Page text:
•Fill hot foods into jars and adjust headspace as specified in recipes.
•Tighten screw bands securely, but if you are especially strong, not as tightly as possible.
•Process and cool jars.
•Store the jars in a relatively cool, dark place, preferably between 50 and 70 F.
•Can no more food than you will use within a year.
Advantages of Hot-packing
Many fresh foods contain from 10 percent to more than 30 percent air. How long canned food
retains high quality depends on how much air is removed from food before jars are sealed.
Raw-packing is the practice of filling jars tightly with freshly prepared, but unheated food. Such
foods, especially fruit, will float in the jars. The entrapped air in and around the food may cause
discoloration within 2 to 3 months of storage. Raw-packing is more suitable for vegetables
processed in a pressure canner.
Hot-packing is the practice of heating freshly prepared food to boiling, simmering it 2 to 5
minutes, and promptly filling jars loosely with the boiled food. Whether food has been hot-packed
or raw-packed, the juice, syrup, or water to be added to the foods should also be heated to
boiling before adding it to the jars. This practice helps to remove air from food tissues, shrinks
food, helps keep the food from floating in the jars, increases vacuum in sealed jars, and improves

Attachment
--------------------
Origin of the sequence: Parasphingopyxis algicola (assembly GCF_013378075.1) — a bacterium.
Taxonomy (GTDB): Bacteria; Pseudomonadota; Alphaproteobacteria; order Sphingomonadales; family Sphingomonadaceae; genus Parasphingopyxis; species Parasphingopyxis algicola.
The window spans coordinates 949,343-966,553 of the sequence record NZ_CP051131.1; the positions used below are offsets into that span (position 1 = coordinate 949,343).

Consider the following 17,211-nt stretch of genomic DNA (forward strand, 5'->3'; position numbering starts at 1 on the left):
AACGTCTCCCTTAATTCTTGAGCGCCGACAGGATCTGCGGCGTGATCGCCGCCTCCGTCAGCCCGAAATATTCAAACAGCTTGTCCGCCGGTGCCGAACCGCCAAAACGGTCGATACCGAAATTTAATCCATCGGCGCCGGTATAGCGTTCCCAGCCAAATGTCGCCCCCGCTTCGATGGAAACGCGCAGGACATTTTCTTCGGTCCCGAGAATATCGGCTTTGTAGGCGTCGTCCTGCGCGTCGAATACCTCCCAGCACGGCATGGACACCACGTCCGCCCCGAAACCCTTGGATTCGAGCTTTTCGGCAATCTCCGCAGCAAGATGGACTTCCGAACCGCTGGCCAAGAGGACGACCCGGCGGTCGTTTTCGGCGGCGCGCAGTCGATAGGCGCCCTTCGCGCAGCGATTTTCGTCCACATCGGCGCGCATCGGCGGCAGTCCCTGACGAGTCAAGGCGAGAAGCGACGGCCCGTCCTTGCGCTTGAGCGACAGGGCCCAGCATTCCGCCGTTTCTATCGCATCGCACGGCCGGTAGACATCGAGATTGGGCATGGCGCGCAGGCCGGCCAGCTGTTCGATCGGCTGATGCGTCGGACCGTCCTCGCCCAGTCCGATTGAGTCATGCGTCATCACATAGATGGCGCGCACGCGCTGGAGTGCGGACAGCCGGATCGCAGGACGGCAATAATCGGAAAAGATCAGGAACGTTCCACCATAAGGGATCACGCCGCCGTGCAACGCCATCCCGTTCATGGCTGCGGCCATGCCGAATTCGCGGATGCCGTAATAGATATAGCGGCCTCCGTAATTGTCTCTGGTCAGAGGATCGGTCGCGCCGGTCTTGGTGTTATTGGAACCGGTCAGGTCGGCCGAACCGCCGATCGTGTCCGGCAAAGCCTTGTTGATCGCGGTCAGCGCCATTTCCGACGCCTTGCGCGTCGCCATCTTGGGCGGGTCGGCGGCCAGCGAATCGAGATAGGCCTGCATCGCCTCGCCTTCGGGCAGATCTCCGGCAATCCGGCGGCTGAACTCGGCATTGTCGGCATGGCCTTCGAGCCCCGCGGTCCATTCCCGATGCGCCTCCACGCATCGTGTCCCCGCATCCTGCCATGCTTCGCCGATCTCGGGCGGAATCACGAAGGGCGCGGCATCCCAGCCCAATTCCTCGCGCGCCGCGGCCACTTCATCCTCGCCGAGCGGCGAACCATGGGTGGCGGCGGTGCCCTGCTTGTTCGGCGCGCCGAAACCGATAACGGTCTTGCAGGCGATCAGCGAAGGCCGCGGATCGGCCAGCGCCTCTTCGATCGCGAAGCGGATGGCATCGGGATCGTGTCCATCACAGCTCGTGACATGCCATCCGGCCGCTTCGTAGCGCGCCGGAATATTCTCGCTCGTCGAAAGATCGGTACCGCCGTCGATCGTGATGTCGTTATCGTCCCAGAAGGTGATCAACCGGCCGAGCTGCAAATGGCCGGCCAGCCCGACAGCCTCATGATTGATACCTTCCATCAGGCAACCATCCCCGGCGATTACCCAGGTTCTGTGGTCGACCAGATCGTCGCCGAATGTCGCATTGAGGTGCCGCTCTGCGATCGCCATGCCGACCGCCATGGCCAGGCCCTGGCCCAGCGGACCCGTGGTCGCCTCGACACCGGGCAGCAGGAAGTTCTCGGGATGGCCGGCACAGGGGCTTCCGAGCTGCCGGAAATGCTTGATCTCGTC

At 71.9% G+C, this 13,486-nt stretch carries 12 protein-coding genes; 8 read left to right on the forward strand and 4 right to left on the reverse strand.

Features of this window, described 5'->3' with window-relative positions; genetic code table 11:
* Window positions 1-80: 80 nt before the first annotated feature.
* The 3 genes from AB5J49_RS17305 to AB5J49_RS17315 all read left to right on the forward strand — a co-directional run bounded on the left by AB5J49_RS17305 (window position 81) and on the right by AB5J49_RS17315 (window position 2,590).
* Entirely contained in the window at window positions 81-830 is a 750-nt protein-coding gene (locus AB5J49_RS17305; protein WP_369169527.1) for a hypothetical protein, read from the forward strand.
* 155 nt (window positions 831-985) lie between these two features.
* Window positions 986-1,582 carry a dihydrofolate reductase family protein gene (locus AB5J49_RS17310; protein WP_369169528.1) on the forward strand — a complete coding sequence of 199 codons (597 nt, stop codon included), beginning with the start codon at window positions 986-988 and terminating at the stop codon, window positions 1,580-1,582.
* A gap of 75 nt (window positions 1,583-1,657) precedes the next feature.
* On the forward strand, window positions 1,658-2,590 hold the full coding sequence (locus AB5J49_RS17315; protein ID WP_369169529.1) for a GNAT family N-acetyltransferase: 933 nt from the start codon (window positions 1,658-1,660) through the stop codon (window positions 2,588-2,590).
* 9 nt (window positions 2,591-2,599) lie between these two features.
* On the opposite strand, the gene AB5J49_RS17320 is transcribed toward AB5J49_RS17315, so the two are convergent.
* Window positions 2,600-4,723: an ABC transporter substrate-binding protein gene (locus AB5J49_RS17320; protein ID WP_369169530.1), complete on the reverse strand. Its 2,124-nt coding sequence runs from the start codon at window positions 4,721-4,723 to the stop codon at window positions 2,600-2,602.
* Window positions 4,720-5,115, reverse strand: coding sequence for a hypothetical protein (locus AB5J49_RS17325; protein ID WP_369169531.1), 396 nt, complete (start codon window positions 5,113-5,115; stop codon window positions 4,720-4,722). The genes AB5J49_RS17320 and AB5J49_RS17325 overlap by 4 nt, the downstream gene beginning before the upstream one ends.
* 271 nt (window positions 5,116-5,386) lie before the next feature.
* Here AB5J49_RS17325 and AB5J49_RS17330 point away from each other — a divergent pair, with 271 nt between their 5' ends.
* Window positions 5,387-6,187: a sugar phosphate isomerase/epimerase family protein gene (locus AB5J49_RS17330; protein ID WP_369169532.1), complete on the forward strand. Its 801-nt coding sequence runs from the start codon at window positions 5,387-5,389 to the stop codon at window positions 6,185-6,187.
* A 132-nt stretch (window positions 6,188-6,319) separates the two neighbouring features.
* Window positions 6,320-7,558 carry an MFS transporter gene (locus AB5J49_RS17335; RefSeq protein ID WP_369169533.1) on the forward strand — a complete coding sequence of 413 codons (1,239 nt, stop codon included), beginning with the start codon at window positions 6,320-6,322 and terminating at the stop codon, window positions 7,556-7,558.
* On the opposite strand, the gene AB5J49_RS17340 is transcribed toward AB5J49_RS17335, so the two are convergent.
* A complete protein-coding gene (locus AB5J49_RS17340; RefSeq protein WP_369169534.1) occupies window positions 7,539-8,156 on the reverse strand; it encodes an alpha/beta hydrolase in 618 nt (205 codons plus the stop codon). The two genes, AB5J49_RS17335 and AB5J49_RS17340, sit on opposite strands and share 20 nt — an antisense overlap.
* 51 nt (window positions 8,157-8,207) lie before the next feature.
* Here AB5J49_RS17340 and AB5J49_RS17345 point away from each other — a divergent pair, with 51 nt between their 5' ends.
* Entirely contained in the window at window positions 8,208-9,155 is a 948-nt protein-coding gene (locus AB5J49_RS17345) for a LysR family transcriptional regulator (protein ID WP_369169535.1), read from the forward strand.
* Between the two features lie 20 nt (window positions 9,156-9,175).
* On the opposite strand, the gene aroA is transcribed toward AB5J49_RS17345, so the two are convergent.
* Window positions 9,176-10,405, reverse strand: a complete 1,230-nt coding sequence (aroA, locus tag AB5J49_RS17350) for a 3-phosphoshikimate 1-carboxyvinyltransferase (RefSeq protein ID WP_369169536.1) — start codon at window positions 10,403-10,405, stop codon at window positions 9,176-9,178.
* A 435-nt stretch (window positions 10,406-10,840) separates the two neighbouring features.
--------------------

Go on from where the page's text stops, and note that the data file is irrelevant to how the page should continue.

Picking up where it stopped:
shelf life. Preshrinking food permits filling more food into each jar.
Hot-packing is the best way to remove air and is the preferred pack style for foods processed in
a boiling-water canner. At first, the color of hot-packed foods may appear no better than that of
raw-packed foods, but within a short storage period, both color and flavor of hot-packed foods
will be superior.
The unfilled space above the food in a jar and below its lid is termed headspace. Directions for
canning specify leaving 1/4-inch for jams and jellies, 1/2-inch for fruits and tomatoes to be
processed in boiling water, and from 1- to 1-1/4-inches in low acid foods to be processed in a
pressure canner. This space is needed for expansion of food as jars are processed, and for
forming vacuums in cooled jars. The extent of expansion is determined by the air content in the
food and by the processing temperature. Air expands greatly when heated to high temperatures;
the higher the temperature, the greater the expansion. Foods expand less than air when heated.